Likonomics and China’s new economic strategy

Author: Peter Drysdale, Editor, East Asia Forum

There is growing evidence of a radical redirection in China’s economic policy strategies under the leadership of Li Keqiang and Xi Jinping. The economic policy of the Wen Jiabao and Hu Jintao administration was strong on growth but weak on reform.

A Chinese man walks past Chinese paramilitary policemen on duty outside the Peoples Bank of China in Beijing on 13 March 2013. (Photo: AAP)

It featured a RMB4 trillion stimulus package in 2008, which admittedly helped China and a good part of the East Asian economy sail through the global financial crisis, but ended in overcapacity in some areas of infrastructure, and brought with it significant fiscal risks due to reckless local government borrowing, inflation, asset bubbles and the threat of bad debt following the huge credit expansion.

Under Prime Minister Li Keqiang — an economist who took his PhD from Peking University in 1994 — a new strategy appears to be emerging. Yiping Huang, author of this week’s lead essay, has called it Likonomics, a term that has rapidly become famous in the Chinese media. Likonomics consists of three key pillars — retreat from economic stimulus policies, deleveraging in the financial sector and structural reform. These policy strategies, as Huang suggests, imply further downside risks for the economy and markets in the near term. But they are policy strategies that are absolutely necessary to assure China’s transition to a steady higher-income growth trajectory and avoid financial and economic crisis outcomes in the future. The details of Likonomics are yet to be fully articulated. They will become clearer over the coming few months and more fully revealed in October after the Third Plenum. But a fundamental shift is clearly under way.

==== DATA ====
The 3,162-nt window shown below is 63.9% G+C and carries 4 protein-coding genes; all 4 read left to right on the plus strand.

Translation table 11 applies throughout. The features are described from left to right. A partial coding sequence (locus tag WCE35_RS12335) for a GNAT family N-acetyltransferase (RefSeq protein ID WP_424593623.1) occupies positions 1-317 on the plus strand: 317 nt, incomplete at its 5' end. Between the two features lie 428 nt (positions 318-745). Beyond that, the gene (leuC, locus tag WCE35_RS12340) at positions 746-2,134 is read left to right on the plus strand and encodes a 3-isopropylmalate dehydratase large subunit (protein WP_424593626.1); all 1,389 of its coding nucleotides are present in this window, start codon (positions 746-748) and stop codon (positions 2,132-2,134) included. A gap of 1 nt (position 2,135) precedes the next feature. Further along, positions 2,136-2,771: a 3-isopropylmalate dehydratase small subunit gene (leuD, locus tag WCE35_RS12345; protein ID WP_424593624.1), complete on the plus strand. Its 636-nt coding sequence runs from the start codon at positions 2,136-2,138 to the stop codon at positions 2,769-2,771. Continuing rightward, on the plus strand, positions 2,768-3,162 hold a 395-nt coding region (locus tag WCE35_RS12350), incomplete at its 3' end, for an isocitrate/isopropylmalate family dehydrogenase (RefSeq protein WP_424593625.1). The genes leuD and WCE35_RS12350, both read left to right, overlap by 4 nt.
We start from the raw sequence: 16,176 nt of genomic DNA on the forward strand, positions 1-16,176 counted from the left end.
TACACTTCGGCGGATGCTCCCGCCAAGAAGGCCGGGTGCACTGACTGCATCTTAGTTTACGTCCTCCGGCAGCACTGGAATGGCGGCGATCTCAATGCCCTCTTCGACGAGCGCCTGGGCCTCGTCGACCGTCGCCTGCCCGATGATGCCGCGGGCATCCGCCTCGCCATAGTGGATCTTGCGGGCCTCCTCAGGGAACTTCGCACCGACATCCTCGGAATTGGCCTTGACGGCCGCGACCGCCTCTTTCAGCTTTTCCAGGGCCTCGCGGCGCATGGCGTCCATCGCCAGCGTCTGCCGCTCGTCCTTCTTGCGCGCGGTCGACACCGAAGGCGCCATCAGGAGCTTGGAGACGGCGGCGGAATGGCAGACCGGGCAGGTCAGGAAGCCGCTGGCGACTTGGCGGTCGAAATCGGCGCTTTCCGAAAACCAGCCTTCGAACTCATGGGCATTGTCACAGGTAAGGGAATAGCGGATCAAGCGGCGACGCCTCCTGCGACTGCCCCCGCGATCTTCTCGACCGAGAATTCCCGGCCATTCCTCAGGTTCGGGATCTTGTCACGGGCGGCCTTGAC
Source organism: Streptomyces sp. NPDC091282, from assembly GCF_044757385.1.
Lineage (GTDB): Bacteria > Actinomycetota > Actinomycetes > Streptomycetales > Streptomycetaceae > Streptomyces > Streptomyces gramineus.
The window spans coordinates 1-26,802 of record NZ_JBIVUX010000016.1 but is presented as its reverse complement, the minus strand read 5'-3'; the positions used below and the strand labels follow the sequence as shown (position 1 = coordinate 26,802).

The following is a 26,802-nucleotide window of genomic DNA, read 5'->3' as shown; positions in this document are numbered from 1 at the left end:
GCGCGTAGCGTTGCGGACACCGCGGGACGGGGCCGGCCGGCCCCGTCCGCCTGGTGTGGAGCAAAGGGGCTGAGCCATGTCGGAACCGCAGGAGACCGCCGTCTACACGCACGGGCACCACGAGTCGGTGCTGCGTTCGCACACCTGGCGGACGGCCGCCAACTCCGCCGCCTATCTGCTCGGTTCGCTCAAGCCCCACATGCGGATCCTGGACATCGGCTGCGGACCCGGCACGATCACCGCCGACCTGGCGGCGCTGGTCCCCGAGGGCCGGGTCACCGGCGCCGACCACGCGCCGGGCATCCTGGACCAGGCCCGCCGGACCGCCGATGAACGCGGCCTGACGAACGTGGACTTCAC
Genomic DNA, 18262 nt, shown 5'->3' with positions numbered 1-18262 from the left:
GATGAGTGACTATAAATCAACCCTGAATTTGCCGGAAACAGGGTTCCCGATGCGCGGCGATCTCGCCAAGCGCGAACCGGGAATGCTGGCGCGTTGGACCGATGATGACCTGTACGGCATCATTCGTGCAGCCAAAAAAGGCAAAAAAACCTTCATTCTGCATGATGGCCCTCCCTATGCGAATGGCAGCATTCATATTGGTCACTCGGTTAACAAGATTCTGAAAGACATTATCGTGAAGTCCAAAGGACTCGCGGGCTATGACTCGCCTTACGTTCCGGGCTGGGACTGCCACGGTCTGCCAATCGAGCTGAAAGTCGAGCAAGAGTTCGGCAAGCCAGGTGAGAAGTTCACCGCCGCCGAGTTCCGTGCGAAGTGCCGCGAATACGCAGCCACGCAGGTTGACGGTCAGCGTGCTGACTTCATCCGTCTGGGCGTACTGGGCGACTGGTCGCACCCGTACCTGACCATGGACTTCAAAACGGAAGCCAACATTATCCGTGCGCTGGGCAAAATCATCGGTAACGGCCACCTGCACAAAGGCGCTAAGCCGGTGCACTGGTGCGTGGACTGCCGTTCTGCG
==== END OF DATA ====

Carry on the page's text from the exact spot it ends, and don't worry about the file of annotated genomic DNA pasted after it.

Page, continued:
The term Likonomics mimics the slogan, Abenomics, that Japanese Prime Minister Shinzo Abe used to define his new strategy for rescuing the Japanese economy from the doldrums. Likonomics has three prongs to it too, like Abenomics. This is one of the similarities between Likonomics and Abenomics, as Huang points out. Another is the structural reform element, but one has to say that the chance of successfully implementing the structural reform dimension of Likonomics is considerably higher. There are differences. Abenomics is directed to ending Japanese deflation and restarting economic growth. Likonomics is about deceleration, deleveraging and improving the quality of growth. Both Abenomics and Likonomics also have rather different approaches to the implementation of fiscal and monetary adjustment. But it is structural reform that will determine the success or failure of both Abenomics and Likonomics. With the Chinese government actively preparing a wide range of reform measures, decisiveness from the political leadership is what will be critical on the reform front.